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Concrete actions for maintaining wolves wild in anthropogenic landscapes of Europe


Where human settlements and wolf territories overlap, encounters may happen. Damage to human property caused by wolves may lead to conflicts. In Europe, this is mainly in areas that are re-inhabited or are inhabited anew by wolves.

Encounter with a wolf in the proximity of a settlement and damage occurence often result in fear and, consequently, in a negative attitude towards wolves. This attitude often depends on experience – direct or indirect and knowledge of the species. Direct experience refers to encountering a wolf or an occurence of damage, whereas indirect experience refers to receiving the information from media and the local environment. An important aspect of species conservation is the tolerance of people towards the species. Furthermore, for the species itself, crossbreeding with dogs is critical, as it presents a risk to the preservation of the wolf’s genetic purity.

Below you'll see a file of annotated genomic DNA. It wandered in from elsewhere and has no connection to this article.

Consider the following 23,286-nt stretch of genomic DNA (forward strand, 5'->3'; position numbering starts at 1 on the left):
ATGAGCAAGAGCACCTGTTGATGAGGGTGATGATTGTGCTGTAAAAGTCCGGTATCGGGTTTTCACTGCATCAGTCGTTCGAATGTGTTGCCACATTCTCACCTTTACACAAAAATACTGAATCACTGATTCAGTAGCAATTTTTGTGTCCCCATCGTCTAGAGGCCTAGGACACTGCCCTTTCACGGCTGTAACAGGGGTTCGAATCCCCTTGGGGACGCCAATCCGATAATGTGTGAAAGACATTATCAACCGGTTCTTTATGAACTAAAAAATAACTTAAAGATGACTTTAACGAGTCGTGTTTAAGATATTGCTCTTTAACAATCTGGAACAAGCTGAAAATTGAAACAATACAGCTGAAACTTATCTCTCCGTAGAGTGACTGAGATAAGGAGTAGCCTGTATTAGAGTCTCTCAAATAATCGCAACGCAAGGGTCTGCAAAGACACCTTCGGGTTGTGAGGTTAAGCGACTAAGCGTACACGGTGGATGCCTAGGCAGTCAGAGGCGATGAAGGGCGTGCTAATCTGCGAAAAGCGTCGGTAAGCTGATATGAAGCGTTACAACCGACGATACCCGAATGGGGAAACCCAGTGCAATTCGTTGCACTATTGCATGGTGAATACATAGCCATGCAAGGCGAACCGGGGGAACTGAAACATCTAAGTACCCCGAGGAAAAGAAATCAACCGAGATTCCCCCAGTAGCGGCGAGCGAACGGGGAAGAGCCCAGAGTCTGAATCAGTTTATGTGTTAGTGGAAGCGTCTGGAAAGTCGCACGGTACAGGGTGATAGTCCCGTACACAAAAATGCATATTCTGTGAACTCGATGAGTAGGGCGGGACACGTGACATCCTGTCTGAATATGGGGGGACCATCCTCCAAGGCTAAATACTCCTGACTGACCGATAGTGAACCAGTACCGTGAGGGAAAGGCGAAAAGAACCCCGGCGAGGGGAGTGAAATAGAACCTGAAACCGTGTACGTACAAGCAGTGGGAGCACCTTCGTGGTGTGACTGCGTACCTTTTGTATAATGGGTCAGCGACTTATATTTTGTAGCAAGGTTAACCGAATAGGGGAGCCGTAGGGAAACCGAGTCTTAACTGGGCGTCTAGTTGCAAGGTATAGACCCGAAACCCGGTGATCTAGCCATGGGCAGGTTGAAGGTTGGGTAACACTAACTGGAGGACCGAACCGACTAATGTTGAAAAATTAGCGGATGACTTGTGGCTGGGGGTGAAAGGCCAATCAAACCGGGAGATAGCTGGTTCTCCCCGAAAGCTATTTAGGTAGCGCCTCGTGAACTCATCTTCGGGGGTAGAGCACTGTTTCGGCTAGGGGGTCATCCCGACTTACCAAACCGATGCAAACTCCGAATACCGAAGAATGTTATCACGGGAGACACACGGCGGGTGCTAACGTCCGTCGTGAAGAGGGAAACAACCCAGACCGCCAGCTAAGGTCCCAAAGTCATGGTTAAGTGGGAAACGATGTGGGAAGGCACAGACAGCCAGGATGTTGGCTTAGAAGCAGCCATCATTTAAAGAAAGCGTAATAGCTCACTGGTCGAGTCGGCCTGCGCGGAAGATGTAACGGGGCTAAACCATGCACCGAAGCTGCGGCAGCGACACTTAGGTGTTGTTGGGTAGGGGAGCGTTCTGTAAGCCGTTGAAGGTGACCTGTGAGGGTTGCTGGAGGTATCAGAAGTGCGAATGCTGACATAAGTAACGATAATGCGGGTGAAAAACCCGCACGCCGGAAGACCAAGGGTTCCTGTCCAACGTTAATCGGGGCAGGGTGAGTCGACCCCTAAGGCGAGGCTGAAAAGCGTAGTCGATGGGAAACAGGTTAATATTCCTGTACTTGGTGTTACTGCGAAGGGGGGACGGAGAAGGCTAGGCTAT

Within the LIFE Wild Wolf project, the goal is to reduce conflicts with wolves in the vicinity of settlements. We wish to raise the level of understanding of wolf behaviour among the local population, which could help improve people’s attitudes towards wolves in a local urban environment in the future.

We wish to know more about the behaviour of the wolf-dog hybrids, as well as develop strategies to prevent their spread.



The project runs from January 2023 to August 2027, for 56 months. Involved are 18 partners from 8 countries. The participating countries are Slovenia, Croatia, Italy, Portugal, Greece, Germany, the Czech Republic and Sweden.

The lead partner in the project is the Istituto di Ecologia Applicata. Slovene partners are the Slovenia Forest Service, the University of Ljubljana, and the Chamber of Agriculture and Forestry of Slovenia.





photo: Map of the project area.